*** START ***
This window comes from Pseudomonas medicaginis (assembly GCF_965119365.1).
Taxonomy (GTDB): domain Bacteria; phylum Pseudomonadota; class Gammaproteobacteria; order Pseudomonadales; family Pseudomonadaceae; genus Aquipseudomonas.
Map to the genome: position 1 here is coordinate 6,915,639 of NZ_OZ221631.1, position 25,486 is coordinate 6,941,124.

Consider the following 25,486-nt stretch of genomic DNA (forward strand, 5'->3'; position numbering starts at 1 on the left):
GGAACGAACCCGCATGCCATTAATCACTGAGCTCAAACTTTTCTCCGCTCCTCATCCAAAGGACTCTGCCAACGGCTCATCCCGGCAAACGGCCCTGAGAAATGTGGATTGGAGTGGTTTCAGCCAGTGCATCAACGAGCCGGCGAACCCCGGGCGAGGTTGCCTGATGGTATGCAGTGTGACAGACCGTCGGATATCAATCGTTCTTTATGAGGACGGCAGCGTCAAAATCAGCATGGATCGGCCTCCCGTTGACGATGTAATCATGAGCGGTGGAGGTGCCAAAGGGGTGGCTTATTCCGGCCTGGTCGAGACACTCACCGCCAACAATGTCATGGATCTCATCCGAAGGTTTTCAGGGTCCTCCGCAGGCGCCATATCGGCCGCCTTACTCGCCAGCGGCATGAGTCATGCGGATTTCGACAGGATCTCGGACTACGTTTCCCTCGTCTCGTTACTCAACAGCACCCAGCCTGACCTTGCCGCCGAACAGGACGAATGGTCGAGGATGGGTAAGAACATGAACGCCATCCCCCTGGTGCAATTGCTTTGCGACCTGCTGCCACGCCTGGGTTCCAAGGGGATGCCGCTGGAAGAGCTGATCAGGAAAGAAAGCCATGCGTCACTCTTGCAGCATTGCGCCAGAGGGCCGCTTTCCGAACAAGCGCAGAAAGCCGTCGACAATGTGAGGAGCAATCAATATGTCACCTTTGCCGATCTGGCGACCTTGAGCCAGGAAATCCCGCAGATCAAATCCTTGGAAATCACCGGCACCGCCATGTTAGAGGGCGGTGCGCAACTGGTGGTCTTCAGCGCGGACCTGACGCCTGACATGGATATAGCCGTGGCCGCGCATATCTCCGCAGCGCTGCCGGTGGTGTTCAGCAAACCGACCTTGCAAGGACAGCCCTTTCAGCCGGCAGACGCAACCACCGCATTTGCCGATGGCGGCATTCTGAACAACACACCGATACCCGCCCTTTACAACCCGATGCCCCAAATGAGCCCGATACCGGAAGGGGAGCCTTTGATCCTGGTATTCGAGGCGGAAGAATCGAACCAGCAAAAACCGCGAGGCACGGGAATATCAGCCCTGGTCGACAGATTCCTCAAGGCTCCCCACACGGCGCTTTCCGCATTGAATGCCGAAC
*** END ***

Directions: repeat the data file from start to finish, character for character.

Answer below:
This window comes from Pseudomonas medicaginis (assembly GCF_965119365.1).
Taxonomy (GTDB): domain Bacteria; phylum Pseudomonadota; class Gammaproteobacteria; order Pseudomonadales; family Pseudomonadaceae; genus Aquipseudomonas.
Map to the genome: position 1 here is coordinate 6,915,639 of NZ_OZ221631.1, position 25,486 is coordinate 6,941,124.

Consider the following 25,486-nt stretch of genomic DNA (forward strand, 5'->3'; position numbering starts at 1 on the left):
GGAACGAACCCGCATGCCATTAATCACTGAGCTCAAACTTTTCTCCGCTCCTCATCCAAAGGACTCTGCCAACGGCTCATCCCGGCAAACGGCCCTGAGAAATGTGGATTGGAGTGGTTTCAGCCAGTGCATCAACGAGCCGGCGAACCCCGGGCGAGGTTGCCTGATGGTATGCAGTGTGACAGACCGTCGGATATCAATCGTTCTTTATGAGGACGGCAGCGTCAAAATCAGCATGGATCGGCCTCCCGTTGACGATGTAATCATGAGCGGTGGAGGTGCCAAAGGGGTGGCTTATTCCGGCCTGGTCGAGACACTCACCGCCAACAATGTCATGGATCTCATCCGAAGGTTTTCAGGGTCCTCCGCAGGCGCCATATCGGCCGCCTTACTCGCCAGCGGCATGAGTCATGCGGATTTCGACAGGATCTCGGACTACGTTTCCCTCGTCTCGTTACTCAACAGCACCCAGCCTGACCTTGCCGCCGAACAGGACGAATGGTCGAGGATGGGTAAGAACATGAACGCCATCCCCCTGGTGCAATTGCTTTGCGACCTGCTGCCACGCCTGGGTTCCAAGGGGATGCCGCTGGAAGAGCTGATCAGGAAAGAAAGCCATGCGTCACTCTTGCAGCATTGCGCCAGAGGGCCGCTTTCCGAACAAGCGCAGAAAGCCGTCGACAATGTGAGGAGCAATCAATATGTCACCTTTGCCGATCTGGCGACCTTGAGCCAGGAAATCCCGCAGATCAAATCCTTGGAAATCACCGGCACCGCCATGTTAGAGGGCGGTGCGCAACTGGTGGTCTTCAGCGCGGACCTGACGCCTGACATGGATATAGCCGTGGCCGCGCATATCTCCGCAGCGCTGCCGGTGGTGTTCAGCAAACCGACCTTGCAAGGACAGCCCTTTCAGCCGGCAGACGCAACCACCGCATTTGCCGATGGCGGCATTCTGAACAACACACCGATACCCGCCCTTTACAACCCGATGCCCCAAATGAGCCCGATACCGGAAGGGGAGCCTTTGATCCTGGTATTCGAGGCGGAAGAATCGAACCAGCAAAAACCGCGAGGCACGGGAATATCAGCCCTGGTCGACAGATTCCTCAAGGCTCCCCACACGGCGCTTTCCGCATTGAATGCCGAAC